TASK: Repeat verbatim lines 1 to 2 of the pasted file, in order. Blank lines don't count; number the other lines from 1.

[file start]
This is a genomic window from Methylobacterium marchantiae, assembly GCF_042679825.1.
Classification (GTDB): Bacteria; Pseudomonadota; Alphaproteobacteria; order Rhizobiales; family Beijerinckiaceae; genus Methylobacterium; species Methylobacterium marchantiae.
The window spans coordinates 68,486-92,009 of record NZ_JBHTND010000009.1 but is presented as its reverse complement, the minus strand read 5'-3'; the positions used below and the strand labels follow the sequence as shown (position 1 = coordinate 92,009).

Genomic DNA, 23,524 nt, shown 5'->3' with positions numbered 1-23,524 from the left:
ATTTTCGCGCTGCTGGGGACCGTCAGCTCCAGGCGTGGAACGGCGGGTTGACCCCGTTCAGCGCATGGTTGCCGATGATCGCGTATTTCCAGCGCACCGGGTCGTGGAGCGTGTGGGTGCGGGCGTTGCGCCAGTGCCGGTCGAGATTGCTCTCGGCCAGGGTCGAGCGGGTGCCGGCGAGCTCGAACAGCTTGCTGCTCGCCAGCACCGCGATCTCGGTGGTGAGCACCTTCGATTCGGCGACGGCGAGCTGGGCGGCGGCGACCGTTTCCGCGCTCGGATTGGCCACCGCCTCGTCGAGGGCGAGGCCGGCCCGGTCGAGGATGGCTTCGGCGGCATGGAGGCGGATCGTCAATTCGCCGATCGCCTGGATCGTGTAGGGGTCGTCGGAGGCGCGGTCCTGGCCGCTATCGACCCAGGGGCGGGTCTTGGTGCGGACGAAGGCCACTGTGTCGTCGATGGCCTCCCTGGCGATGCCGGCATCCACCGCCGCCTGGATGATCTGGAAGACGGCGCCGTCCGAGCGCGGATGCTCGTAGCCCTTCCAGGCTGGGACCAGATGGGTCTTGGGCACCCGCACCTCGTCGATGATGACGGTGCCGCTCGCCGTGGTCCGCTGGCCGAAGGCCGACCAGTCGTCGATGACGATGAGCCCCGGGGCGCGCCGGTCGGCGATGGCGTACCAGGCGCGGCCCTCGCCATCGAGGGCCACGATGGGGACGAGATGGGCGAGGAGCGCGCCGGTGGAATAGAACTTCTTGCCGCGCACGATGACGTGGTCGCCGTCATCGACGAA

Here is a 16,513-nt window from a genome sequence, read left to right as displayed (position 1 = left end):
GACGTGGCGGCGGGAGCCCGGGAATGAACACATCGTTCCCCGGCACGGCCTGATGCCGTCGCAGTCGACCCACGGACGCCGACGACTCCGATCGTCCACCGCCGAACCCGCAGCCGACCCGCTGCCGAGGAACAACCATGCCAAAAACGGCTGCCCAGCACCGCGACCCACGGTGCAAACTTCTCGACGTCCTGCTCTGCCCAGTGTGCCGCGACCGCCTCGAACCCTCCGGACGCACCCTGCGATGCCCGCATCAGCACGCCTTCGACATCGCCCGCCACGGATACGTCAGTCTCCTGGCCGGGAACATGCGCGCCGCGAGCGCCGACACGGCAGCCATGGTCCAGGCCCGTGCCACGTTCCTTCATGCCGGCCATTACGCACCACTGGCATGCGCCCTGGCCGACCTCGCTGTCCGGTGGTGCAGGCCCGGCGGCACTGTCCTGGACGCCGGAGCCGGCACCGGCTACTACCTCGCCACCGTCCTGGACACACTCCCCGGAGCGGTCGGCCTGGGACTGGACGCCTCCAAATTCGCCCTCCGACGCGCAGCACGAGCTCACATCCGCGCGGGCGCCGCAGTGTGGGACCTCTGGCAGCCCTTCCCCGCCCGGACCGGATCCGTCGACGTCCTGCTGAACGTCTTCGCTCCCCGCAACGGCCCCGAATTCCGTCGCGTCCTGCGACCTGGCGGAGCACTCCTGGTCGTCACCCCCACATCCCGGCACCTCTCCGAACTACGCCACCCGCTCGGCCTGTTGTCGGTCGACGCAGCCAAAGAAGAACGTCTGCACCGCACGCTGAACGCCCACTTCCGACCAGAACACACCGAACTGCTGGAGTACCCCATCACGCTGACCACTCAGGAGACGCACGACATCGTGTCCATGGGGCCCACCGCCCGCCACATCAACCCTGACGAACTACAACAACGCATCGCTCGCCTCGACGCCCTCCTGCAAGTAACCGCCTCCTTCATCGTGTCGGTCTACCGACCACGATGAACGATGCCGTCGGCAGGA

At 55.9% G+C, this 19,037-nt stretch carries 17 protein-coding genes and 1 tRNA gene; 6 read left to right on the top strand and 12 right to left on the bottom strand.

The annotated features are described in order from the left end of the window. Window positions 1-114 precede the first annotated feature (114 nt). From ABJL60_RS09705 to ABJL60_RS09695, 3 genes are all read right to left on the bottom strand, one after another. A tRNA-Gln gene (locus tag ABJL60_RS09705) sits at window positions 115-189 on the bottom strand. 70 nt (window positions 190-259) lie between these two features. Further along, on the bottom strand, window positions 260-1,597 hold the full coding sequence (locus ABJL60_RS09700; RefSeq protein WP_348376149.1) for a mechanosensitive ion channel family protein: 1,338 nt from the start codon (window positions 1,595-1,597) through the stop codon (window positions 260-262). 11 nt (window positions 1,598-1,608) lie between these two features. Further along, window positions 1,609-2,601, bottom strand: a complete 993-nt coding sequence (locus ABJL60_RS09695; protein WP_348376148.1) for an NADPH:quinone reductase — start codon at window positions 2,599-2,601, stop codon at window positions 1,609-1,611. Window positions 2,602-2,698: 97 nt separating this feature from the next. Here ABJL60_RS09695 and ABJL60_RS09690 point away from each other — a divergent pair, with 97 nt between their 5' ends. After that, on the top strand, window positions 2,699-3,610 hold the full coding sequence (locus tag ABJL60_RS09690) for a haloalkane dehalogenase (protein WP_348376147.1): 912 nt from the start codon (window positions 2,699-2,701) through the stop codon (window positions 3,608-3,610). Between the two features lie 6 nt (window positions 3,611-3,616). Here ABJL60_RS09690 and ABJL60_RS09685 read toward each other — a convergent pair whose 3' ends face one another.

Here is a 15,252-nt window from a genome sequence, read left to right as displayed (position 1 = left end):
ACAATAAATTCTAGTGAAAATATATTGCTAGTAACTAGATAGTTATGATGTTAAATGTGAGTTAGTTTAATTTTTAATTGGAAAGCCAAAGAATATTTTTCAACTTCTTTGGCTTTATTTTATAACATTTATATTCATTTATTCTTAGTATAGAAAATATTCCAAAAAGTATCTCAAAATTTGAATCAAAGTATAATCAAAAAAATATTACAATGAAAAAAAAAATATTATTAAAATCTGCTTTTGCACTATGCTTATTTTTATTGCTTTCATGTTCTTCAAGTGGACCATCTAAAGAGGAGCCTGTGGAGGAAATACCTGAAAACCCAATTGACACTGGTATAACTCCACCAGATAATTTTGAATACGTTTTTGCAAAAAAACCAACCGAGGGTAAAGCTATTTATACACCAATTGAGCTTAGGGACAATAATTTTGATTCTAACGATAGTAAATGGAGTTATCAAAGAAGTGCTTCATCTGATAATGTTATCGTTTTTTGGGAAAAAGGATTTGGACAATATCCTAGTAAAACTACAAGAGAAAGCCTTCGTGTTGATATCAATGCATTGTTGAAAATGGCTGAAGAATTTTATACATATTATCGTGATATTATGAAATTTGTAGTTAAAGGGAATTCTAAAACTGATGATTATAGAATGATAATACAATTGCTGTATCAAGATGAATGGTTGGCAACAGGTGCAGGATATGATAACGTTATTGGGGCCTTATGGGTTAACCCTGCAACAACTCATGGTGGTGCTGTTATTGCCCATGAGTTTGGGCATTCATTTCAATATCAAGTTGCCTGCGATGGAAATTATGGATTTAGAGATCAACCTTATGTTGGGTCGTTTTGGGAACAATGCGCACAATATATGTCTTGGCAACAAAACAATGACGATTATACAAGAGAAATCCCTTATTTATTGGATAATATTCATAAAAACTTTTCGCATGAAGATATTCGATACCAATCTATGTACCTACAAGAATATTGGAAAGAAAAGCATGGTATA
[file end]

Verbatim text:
This is a genomic window from Methylobacterium marchantiae, assembly GCF_042679825.1.
Classification (GTDB): Bacteria; Pseudomonadota; Alphaproteobacteria; order Rhizobiales; family Beijerinckiaceae; genus Methylobacterium; species Methylobacterium marchantiae.